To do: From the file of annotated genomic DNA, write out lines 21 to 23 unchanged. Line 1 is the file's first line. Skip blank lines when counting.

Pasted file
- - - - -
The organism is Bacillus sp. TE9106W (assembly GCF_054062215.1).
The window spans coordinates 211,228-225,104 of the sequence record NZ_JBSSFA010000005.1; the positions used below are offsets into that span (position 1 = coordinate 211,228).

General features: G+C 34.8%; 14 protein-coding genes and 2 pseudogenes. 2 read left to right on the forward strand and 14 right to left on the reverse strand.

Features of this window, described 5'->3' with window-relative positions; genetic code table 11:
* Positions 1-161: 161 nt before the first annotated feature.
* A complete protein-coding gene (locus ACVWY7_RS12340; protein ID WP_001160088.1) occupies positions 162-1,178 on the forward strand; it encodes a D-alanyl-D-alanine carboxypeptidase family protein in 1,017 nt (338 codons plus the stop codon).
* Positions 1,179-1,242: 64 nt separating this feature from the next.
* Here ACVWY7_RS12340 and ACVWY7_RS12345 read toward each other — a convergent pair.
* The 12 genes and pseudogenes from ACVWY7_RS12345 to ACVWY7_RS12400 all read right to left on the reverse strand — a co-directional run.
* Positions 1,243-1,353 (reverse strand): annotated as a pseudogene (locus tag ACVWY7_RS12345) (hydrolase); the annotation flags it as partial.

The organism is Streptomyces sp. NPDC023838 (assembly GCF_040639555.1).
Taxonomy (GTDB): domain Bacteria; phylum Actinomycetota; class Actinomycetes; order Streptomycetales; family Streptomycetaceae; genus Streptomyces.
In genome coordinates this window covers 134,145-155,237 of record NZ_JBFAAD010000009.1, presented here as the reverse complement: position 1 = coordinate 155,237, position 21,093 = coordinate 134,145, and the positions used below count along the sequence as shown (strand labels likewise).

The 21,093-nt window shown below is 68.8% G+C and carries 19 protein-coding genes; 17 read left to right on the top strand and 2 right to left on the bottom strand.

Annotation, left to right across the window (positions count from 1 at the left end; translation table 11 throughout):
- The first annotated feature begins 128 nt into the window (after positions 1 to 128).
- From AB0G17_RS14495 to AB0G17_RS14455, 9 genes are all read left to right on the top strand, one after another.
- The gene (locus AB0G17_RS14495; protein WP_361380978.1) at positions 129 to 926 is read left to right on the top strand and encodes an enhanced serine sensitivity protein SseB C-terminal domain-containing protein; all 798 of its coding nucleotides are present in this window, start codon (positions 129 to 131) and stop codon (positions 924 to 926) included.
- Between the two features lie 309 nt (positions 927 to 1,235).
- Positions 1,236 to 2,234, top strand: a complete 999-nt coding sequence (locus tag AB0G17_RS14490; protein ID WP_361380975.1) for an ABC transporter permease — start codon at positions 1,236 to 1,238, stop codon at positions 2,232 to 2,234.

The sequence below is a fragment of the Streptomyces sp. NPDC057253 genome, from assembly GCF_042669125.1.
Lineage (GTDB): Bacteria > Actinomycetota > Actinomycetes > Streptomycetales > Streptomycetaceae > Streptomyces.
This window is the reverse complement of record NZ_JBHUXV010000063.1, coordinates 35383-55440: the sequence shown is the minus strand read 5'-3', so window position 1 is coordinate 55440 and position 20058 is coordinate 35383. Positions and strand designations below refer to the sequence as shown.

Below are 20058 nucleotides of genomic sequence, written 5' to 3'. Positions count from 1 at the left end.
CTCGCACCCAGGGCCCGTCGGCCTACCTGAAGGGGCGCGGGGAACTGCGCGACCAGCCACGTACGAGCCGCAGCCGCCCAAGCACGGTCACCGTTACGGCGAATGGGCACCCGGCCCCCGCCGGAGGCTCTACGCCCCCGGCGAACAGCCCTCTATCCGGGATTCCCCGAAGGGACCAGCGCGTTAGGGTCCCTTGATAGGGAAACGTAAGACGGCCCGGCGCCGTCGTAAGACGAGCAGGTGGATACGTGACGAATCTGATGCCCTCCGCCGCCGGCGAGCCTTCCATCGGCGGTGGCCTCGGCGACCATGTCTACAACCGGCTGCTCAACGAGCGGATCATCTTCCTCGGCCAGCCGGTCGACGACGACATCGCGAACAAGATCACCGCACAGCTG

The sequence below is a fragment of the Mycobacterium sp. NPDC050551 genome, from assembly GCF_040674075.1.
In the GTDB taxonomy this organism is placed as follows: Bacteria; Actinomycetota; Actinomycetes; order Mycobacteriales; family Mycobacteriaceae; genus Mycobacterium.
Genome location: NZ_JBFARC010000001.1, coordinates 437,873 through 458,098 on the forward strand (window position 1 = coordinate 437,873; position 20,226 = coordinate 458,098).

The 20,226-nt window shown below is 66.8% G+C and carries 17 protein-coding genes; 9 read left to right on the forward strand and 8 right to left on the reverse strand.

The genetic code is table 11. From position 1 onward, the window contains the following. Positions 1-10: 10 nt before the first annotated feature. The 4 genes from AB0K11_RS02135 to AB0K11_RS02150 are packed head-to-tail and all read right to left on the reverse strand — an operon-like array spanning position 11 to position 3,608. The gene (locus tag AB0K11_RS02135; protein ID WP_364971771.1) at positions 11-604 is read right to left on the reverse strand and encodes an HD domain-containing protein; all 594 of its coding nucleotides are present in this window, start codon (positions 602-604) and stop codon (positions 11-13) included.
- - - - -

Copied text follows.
The sequence below is a fragment of the Streptomyces sp. NPDC057253 genome, from assembly GCF_042669125.1.
Lineage (GTDB): Bacteria > Actinomycetota > Actinomycetes > Streptomycetales > Streptomycetaceae > Streptomyces.
This window is the reverse complement of record NZ_JBHUXV010000063.1, coordinates 35383-55440: the sequence shown is the minus strand read 5'-3', so window position 1 is coordinate 55440 and position 20058 is coordinate 35383. Positions and strand designations below refer to the sequence as shown.